David Rothman of Teleread posted some thoughtful comments on my collective rights proposal and he urges people ‘to take a look at both CR and Creative Commons’.
Rothman is absolutely on target, Creative Commons is definitely pushing forward in the right direction by allowing authors to offer some of their copyrights to improve the lot of the consumer and they back this up with legal licenses. I even tinkered with the idea of publishing Common Rights under a Creative Commons license before I realized that I should have faith in my own system and use Property Rights Descriptors to protect my work while allowing others to access it.
The Creative Commons license scheme, however, has some shortcomings:
1) Creative Commons allows the author to give away some of their rights but they can’t specify to whom. This makes it difficult to use in a commercial situation where an author might like to give away some of their products for promotional reasons but license others for a reward.
2) There is no record of which product has which license; a third party can change or add a license to a product and hoodwink a forth party. Creative Commons recognizes this problem and is trying to instigate a ‘license verification link’ where a link in the product refers to the license metadata rather than only including the metadata in the product.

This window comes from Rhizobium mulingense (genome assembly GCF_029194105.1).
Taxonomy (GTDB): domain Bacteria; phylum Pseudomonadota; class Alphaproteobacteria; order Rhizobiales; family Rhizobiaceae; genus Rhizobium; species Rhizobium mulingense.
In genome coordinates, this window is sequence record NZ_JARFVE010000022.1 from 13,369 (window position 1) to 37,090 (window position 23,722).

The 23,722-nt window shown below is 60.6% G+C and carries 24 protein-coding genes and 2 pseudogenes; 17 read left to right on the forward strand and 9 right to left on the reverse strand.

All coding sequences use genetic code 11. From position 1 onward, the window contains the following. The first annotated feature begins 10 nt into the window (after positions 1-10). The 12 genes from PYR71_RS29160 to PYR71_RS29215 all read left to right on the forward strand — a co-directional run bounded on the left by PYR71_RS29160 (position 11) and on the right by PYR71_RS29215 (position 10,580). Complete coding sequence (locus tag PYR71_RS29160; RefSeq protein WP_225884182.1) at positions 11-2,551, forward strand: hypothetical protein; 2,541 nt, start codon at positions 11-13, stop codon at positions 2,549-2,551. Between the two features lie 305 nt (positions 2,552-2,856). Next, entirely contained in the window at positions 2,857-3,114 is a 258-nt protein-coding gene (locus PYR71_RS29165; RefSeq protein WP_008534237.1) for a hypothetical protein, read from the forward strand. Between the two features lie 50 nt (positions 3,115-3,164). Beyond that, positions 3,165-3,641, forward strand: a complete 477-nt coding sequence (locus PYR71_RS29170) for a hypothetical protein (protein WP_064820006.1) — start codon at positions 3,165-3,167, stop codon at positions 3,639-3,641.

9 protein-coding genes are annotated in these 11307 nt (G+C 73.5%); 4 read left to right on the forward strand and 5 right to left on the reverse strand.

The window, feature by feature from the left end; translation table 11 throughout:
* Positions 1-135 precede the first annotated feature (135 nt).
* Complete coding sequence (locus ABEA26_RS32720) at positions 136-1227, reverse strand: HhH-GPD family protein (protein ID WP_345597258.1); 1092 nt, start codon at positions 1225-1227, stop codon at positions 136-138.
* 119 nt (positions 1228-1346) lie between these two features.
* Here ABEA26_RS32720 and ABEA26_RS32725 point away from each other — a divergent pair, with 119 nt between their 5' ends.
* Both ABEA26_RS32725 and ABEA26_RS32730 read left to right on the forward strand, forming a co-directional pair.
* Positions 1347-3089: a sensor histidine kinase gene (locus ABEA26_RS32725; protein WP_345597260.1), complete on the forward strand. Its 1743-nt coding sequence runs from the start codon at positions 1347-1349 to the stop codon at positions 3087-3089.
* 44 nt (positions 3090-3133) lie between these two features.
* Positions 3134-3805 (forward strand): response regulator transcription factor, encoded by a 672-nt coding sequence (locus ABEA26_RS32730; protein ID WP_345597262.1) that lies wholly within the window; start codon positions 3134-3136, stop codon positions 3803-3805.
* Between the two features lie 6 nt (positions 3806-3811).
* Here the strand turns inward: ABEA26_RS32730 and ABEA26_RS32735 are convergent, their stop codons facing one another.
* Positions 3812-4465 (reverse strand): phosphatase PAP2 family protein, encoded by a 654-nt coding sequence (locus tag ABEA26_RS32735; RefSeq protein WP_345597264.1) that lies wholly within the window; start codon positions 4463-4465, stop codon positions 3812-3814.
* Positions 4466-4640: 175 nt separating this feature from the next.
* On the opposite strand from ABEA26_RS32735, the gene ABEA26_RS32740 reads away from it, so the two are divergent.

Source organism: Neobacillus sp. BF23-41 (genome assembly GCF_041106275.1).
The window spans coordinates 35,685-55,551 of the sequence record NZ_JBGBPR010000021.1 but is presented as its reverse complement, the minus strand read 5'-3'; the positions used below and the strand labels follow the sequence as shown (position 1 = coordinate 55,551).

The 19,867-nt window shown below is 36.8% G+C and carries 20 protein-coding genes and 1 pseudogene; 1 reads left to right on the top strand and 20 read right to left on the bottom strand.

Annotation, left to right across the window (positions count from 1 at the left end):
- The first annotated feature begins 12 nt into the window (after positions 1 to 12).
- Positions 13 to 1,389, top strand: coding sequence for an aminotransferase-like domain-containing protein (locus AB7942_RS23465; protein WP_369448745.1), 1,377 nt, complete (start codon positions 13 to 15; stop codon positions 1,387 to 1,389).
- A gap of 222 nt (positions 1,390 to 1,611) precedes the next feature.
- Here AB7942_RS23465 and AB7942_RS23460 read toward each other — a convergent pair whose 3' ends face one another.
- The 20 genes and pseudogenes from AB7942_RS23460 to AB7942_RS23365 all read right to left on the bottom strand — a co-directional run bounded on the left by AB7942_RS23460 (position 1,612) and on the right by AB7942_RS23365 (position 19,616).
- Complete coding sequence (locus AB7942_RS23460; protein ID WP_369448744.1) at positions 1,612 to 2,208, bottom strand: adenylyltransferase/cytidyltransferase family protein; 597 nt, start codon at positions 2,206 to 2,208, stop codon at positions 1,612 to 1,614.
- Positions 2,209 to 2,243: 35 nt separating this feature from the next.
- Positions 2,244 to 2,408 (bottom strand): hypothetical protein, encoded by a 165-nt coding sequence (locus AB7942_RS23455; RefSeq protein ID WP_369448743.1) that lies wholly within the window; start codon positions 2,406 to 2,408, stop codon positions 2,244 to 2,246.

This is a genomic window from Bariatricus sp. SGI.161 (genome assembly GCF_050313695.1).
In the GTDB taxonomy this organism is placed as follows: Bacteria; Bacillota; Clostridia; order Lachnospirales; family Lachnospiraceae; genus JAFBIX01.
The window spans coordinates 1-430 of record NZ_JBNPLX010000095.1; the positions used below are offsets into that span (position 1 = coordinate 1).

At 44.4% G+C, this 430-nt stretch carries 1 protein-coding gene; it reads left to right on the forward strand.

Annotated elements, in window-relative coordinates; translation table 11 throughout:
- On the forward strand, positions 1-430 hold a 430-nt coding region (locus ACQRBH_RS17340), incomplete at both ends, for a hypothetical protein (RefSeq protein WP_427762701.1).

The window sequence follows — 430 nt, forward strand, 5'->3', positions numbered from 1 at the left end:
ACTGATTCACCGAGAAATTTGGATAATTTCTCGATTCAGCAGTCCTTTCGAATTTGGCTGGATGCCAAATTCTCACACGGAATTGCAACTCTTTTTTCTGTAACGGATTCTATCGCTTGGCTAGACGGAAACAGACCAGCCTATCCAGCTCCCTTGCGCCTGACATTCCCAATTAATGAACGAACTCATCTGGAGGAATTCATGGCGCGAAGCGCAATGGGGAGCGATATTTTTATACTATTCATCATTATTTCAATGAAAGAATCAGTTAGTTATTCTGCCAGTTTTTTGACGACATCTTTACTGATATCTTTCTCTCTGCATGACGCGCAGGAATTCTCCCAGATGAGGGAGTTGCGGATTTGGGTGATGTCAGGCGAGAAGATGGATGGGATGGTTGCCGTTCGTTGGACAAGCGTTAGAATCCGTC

3) Creative Commons relies on the author to maintain the public copy of the license allocated to the product. This poses two problems:
a) The author can fail to maintain the site that holds the license metadata and therefore lose control of the product licensing.
b) The consumer could find himself or herself using a product for which they thought there was a Creative Commons license only to find that the rights holder has failed to support it. This is a critical weakness of the system for the consumer.
The Distributed Intellectual Property Rights philosophy addresses all these issues and more.